• L-arginine -- an antioxidant that may help promote good circulation. Be sure to ask your doctor before taking l-arginine, because it may interfere with other treatments and may not be right for you. It can also cause problems with blood pressure as well as make herpes infections worse. Some people may be allergic to l-arginine.


The use of herbs is a time-honored approach to strengthening the body and treating disease. Herbs, however, can trigger side effects and can interact with other herbs, supplements, or medications. For these reasons, take herbs with care, under the supervision of a health care provider.

  • Green tea (Camelia sinensis) -- an antioxidant and anti-inflammatory that may be good for heart health. Use caffeine-free products. You may also make teas from the leaf of this herb.
  • Bilberry (Vaccinium myrtillus) -- an antioxidant that helps promote good circulation. Bilberry may increase the risk of bleeding, especially if you also take blood-thinners such as warfarin (Coumadin), clopidogrel (Plavix), or aspirin. People with low blood pressure, heart disease, diabetes, or blood clots should not take bilberry without first talking to their doctor. Do not take bilberry if you are pregnant or breastfeeding.
  • Ginkgo (Ginkgo biloba) -- an antioxidant that may be good for heart health. Gingko interacts with many medications, including blood-thinners such as warfarin (Coumadin) and clopidogrel (Plavix). People with diabetes, fertility problems, a history of seizures, and bleeding disorders may not be able to take ginkgo. Because of the potential for many interactions, do not take gingko without your doctor's supervision.

Sometimes, fainting may be due to drops in a hormone called cortisol. Ask your doctor about testing for low cortisol. Some doctors may prescribe cortisol hormone supplements or use nutrients and herbs to get cortisol levels back to normal.


Before prescribing a remedy, homeopaths take into account a person’s constitutional type -- your physical, emotional, and intellectual makeup. An experienced and certified homeopath will assess your individual constitution and symptoms, and then recommend remedies. Below are common remedies used for fainting or pre-fainting symptoms:

  • Carbo vegetabilis -- used for fainting or lightheadedness after rising in the morning, from loss of fluids, or from becoming overheated
  • Opium -- used for fainting due to excitement or fright
  • Sepia -- used for fainting following prolonged standing, exercise, or fluid loss due to fever


Acupuncture may help treat fainting. A clinical analysis of 102 serious cases of loss of consciousness reported that acupuncture helped in a large number of these cases.

Acupuncture does not often cause side effects or complications. However, some people may faint during acupuncture treatments, although it is not considered a serious complication.

Prognosis/Possible Complications

In most people, simple fainting is not a sign of a life-threatening disease, particularly if it only happens once. The elderly have a higher risk of injury after a fainting episode, especially from fractures.

Following Up

Many people who faint, especially the elderly and those who have heart disease, may be hospitalized to look for a cause. Continuous ECG monitoring can help spot an irregular heartbeat as a cause of fainting, especially in people who faint more than once.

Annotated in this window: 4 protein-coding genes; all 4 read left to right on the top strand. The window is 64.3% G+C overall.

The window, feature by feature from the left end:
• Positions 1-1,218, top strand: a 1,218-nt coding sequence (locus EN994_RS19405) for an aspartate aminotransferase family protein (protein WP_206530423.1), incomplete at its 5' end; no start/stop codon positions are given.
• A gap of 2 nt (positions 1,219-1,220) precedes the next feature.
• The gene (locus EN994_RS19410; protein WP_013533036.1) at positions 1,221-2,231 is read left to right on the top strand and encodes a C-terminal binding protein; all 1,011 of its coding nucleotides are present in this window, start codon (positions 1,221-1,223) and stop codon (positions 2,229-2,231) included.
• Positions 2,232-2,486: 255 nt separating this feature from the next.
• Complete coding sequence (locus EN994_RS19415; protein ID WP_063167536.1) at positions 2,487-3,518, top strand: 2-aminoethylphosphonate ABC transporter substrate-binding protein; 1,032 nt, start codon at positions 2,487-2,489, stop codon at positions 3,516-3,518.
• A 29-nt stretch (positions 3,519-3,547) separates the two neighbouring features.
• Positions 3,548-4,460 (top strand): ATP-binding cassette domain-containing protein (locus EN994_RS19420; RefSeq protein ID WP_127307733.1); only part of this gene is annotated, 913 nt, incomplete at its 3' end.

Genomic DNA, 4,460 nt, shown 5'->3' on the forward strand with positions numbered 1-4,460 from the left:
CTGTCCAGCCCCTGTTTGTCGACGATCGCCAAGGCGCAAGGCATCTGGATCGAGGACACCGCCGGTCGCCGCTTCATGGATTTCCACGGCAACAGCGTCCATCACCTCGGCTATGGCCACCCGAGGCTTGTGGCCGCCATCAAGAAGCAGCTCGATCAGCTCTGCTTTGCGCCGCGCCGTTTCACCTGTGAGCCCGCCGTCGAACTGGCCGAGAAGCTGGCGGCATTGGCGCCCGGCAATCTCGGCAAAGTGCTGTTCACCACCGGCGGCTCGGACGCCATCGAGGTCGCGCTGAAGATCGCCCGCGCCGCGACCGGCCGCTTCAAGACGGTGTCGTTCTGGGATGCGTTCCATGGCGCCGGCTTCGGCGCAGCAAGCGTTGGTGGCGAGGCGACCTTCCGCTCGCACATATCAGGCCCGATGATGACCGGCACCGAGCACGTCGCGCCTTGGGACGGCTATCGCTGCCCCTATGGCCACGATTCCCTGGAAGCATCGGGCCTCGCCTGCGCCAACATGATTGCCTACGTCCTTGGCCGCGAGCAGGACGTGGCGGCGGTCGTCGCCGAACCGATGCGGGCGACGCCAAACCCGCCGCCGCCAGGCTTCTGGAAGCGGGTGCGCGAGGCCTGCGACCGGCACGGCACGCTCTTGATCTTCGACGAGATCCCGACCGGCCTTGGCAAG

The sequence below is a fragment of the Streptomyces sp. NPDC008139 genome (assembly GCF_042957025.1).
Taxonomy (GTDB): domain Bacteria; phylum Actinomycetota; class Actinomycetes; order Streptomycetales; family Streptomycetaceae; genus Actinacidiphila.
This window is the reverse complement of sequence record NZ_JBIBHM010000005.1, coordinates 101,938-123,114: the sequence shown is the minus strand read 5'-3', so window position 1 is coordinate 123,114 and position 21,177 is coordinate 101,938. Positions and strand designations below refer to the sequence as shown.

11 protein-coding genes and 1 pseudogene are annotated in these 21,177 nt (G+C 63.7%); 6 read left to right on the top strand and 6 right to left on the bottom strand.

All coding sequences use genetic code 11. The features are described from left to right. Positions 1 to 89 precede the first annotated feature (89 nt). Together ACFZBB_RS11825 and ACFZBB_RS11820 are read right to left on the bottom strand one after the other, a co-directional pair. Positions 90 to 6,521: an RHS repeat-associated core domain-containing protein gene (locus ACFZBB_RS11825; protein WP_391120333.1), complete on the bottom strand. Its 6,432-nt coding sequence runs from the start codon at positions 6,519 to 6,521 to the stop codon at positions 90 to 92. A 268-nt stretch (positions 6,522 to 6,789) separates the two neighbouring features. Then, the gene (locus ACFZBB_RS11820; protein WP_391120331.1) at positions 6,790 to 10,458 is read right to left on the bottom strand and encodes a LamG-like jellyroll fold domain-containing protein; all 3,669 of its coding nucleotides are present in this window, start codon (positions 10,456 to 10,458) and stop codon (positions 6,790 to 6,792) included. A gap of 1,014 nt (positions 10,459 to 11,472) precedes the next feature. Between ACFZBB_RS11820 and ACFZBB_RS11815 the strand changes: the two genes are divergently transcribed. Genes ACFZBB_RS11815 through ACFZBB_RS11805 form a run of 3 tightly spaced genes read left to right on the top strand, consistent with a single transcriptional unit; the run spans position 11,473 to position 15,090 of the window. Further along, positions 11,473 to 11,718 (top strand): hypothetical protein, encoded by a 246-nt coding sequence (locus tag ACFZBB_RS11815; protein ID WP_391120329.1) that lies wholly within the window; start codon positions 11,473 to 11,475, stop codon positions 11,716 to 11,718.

Supporting Research

Ahlemeyer B, Krieglstein J. Neuroprotective effects of Ginkgo biloba extract. Cell Mol Life Sci. 2003;60(9):1779-92.

Alboni P, Dinelli M, Gianfranchi L, Pacchioni F. Current treatment of recurrent vasovagal syncope: between evidence-based therapy and common sense. J Cardiovasc Med (Hagerstown). 2007 Oct;8(10):835-9.

Basu HN, Liepa GU. Arginine: a clinical perspective. Nutr Clin Pract. 2002;17(4):218-25.

Bast A, Haenen GR. Lipoic acid: a multifunctional antioxidant. Biofactors. 2003;17(1-4):207-13.

Beers MH, Porter RS, et al. The Merck Manual of Diagnosis and Therapy. 18th ed. Whitehouse Station, NJ: Merck Research Laboratories; 2006:584-588.

Bell DR, Gochenaur K. Direct vasoactive and vasoprotective properties of anthocyanin-rich extracts. J Appl Physiol. 2006;100(4):1164-70.

Cabrera C, Artacho R, Gimenez R. Beneficial effects of green tea -- a review. J Am Coll Nutr. 2006;25(2):79-99.

Carillo-Vico A, Reiter RJ, Lardone PJ, et al., The modulatory role of melatonin on immune responsiveness. Curr Opin Investig Drugs. 2006;7(5):423-31.

Fontani G, Corradeschi F, Felici A, et al. Cognitive and physiological effects of Omega-3 polyunsaturated fatty acid supplementation in healthy subjects. Eur J Clin Invest. 2005;35(11):691-9.

Graf D, Schlaepfer J, Gollut E, van Melle G, Mischler C, Fromer M, et al. Predictive models of syncope causes in an outpatient clinic. Int J Cardiol. 2008 Jan 24;123(3):249-56.

Kimura K, Ozeki M, Juneja LR, Ohira H. l-Theanine reduces psychological and physiological stress responses. Biol Psychol. 2006 Aug 21.

Mehlsen J, Mehlsen AB. Diagnosis and treatment of syncope. Ugeskr Laeger. 2008 Feb 25;170(9):718-23. Review.

[No authors listed]. L-theanine . Monograph. Altern Med Rev. 2005;10(2):136-8.

Pandi-Perumal SR, Srinivasan V, Maestroni GJ, et al., Melatonin. FEBS J. 2006;273(13):2813-38.

Simopoulos AP. Omega-3 fatty acids in inflammation and autoimmune diseases. J Am Coll Nutr. 2002;21(6):495-505.

Skibska B, Jozefowicz-Okonkwo G, Goraca A. Protective effects of early administration of alpha-lipoic acid against lipopolysaccharide-induced plasma lipid peroxidation. Pharmacol Rep. 2006;58(3):399-404.

Ortega RM, Palencia A, Lopez-Sobaler AM. Improvement of cholesterol levels and reduction of cardiovascular risk via the consumption of phytosterols. Br J Nutr. 2006;96 Suppl 1:S89-93.

Yeh GY, Davis RB, Phillips RS. Use of Complementary Therapies in Patients With Cardiovascular Disease.Am J Cardiol. 2006;98(5):673-680.

Yoon JH, Baek SJ. Molecular targets of dietary polyphenols with anti-inflammatory properties. Yonsei Med J. 2005;46(5):585-96.

Review Date: 6/18/2012
Reviewed By: Steven D. Ehrlich, NMD, Solutions Acupuncture, a private practice specializing in complementary and alternative medicine, Phoenix, AZ. Review provided by VeriMed Healthcare Network.
The information provided herein should not be used during any medical emergency or for the diagnosis or treatment of any medical condition. A licensed medical professional should be consulted for diagnosis and treatment of any and all medical conditions. Links to other sites are provided for information only -- they do not constitute endorsements of those other sites. © 1997- A.D.A.M., Inc. Any duplication or distribution of the information contained herein is strictly prohibited.